Hakeem Jeffries, a Democratic congressman from New York who supports Clinton, told CNN’s Wolf Blitzer on “The Situation Room” that the development is very puzzling
Clinton’s campaign team are already fuming after FBI Director James Comey revived the specter of her email scandal in the tense final days of the presidential election, a move that played right into Donald Trump’s hands.
But their frustrations and suspicions intensified Tuesday when the FBI suddenly released redacted files about its 2001 probe into President Bill Clinton’s pardon of fugitive financier Marc Rich.
In an election hinging on voter perceptions of character and trustworthiness, the move revived memories of yet another political fracas surrounding the Clinton family.
Jeffries said the move leaves the FBI in an unprecedented position: very publicly at the center of a presidential race one week out from the election.
He said the apolitical agency’s actions over the past four days are leaving the FBI exposed to arguments from Democrats and some Republicans that it is improperly intervening in the fight between Clinton and Trump.
Reports say Comey, who was once a registered Republican and contributed to GOP nominees John McCain and Mitt Romney, will remain in the spotlight for the remainder of the campaign.
But Jeffries, questioned why the FBI took such steps in the final stages of an important presidential campaign, “Because of the FBI’s actions, we are talking about emails, Anthony Weiner and a 15-year-old pardon.”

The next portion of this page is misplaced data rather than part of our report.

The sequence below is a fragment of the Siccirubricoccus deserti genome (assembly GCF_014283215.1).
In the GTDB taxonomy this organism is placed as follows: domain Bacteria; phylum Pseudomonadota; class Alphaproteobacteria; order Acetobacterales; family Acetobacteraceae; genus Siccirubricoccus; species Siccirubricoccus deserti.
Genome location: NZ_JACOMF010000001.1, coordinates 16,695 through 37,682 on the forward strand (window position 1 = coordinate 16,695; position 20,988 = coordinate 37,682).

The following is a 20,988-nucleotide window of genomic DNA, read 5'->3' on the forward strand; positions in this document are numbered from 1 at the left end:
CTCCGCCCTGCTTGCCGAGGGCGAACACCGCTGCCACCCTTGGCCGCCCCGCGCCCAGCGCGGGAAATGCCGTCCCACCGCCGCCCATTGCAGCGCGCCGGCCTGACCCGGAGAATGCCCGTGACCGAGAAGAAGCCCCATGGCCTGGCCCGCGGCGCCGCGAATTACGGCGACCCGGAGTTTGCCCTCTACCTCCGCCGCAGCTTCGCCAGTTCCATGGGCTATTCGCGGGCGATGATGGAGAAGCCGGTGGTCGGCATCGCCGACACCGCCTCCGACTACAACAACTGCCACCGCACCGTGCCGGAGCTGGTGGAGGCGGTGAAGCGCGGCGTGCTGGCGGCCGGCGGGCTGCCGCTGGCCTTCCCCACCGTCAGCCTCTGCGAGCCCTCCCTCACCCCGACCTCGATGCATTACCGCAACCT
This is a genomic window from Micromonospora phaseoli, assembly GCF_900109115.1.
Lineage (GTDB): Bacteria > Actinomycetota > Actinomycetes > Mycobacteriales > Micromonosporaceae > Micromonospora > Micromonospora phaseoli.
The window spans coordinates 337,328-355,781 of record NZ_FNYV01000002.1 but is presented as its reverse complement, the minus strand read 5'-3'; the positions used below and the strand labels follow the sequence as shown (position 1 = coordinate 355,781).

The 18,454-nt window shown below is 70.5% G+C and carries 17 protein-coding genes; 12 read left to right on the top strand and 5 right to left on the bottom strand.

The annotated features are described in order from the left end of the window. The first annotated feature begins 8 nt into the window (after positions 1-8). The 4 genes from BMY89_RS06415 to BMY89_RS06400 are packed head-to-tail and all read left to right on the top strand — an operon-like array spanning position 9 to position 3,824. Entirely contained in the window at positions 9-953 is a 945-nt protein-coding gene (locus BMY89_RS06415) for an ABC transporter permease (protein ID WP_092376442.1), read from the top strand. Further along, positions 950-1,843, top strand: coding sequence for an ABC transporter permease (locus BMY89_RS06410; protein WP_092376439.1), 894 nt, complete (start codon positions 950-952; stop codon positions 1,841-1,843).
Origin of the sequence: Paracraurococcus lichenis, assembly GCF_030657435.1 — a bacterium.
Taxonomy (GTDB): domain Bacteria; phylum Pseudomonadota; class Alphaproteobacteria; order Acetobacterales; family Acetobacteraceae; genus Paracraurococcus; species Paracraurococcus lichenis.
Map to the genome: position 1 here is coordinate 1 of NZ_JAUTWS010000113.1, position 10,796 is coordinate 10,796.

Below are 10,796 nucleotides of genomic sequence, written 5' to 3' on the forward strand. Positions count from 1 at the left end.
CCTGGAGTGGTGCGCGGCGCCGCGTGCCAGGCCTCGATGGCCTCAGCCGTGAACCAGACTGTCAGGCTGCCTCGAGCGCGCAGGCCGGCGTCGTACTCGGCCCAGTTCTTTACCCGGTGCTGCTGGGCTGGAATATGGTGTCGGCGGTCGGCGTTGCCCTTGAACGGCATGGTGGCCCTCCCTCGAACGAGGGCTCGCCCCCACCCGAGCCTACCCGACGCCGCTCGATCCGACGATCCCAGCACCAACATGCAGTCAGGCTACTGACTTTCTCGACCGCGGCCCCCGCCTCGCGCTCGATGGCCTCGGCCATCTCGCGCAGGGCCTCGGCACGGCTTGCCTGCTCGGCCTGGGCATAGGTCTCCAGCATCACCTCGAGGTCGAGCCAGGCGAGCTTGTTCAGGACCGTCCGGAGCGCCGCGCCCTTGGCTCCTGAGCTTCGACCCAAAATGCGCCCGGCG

He continued: “That doesn’t make any sense and it undermines the integrity of the democratic process. The FBI and the director owe the American people an explanation as to what is going on,” Jeffries said.
He further said that the FBI sought to make clear there was no political motive around the sudden appearance of the Rich documents, saying they were released in line with procedures relating to Freedom of Information Act filings.
“These materials became available for release and were posted automatically and electronically to the FBI’s public reading room in accordance with the law and established procedures,” the statement said.
But before the statement, Clinton spokesman Brian Fallon questioned the timing of the release nearly 16 years after Bill Clinton left the White House but only seven days before the election involving his wife.
“Absent a FOIA litigation deadline, this is odd. Will FBI be posting docs on Trump’s housing discrimination in ’70s?” Fallon tweeted.